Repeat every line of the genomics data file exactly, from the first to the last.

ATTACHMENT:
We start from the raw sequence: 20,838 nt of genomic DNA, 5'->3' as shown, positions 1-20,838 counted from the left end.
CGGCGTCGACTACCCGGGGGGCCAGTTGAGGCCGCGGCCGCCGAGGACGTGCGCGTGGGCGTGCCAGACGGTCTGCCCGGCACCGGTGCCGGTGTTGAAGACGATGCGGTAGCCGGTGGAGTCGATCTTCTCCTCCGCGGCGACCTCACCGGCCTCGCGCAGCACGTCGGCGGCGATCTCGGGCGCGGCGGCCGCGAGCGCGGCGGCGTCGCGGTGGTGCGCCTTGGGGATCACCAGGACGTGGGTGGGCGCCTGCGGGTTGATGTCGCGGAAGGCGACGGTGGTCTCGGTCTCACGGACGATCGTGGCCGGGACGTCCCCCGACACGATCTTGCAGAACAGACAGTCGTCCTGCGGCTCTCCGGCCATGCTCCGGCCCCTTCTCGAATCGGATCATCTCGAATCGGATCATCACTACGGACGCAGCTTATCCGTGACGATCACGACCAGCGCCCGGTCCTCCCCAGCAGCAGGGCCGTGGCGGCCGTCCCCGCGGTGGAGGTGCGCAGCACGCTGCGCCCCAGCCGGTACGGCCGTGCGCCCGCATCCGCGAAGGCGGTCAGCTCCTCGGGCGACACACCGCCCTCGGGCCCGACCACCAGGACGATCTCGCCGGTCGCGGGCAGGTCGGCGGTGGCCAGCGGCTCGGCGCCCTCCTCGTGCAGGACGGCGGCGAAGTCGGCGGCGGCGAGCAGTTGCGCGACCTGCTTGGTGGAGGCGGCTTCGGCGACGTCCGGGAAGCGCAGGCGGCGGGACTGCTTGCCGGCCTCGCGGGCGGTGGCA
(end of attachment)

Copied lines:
We start from the raw sequence: 20,838 nt of genomic DNA, 5'->3' as shown, positions 1-20,838 counted from the left end.
CGGCGTCGACTACCCGGGGGGCCAGTTGAGGCCGCGGCCGCCGAGGACGTGCGCGTGGGCGTGCCAGACGGTCTGCCCGGCACCGGTGCCGGTGTTGAAGACGATGCGGTAGCCGGTGGAGTCGATCTTCTCCTCCGCGGCGACCTCACCGGCCTCGCGCAGCACGTCGGCGGCGATCTCGGGCGCGGCGGCCGCGAGCGCGGCGGCGTCGCGGTGGTGCGCCTTGGGGATCACCAGGACGTGGGTGGGCGCCTGCGGGTTGATGTCGCGGAAGGCGACGGTGGTCTCGGTCTCACGGACGATCGTGGCCGGGACGTCCCCCGACACGATCTTGCAGAACAGACAGTCGTCCTGCGGCTCTCCGGCCATGCTCCGGCCCCTTCTCGAATCGGATCATCTCGAATCGGATCATCACTACGGACGCAGCTTATCCGTGACGATCACGACCAGCGCCCGGTCCTCCCCAGCAGCAGGGCCGTGGCGGCCGTCCCCGCGGTGGAGGTGCGCAGCACGCTGCGCCCCAGCCGGTACGGCCGTGCGCCCGCATCCGCGAAGGCGGTCAGCTCCTCGGGCGACACACCGCCCTCGGGCCCGACCACCAGGACGATCTCGCCGGTCGCGGGCAGGTCGGCGGTGGCCAGCGGCTCGGCGCCCTCCTCGTGCAGGACGGCGGCGAAGTCGGCGGCGGCGAGCAGTTGCGCGACCTGCTTGGTGGAGGCGGCTTCGGCGACGTCCGGGAAGCGCAGGCGGCGGGACTGCTTGCCGGCCTCGCGGGCGGTGGCA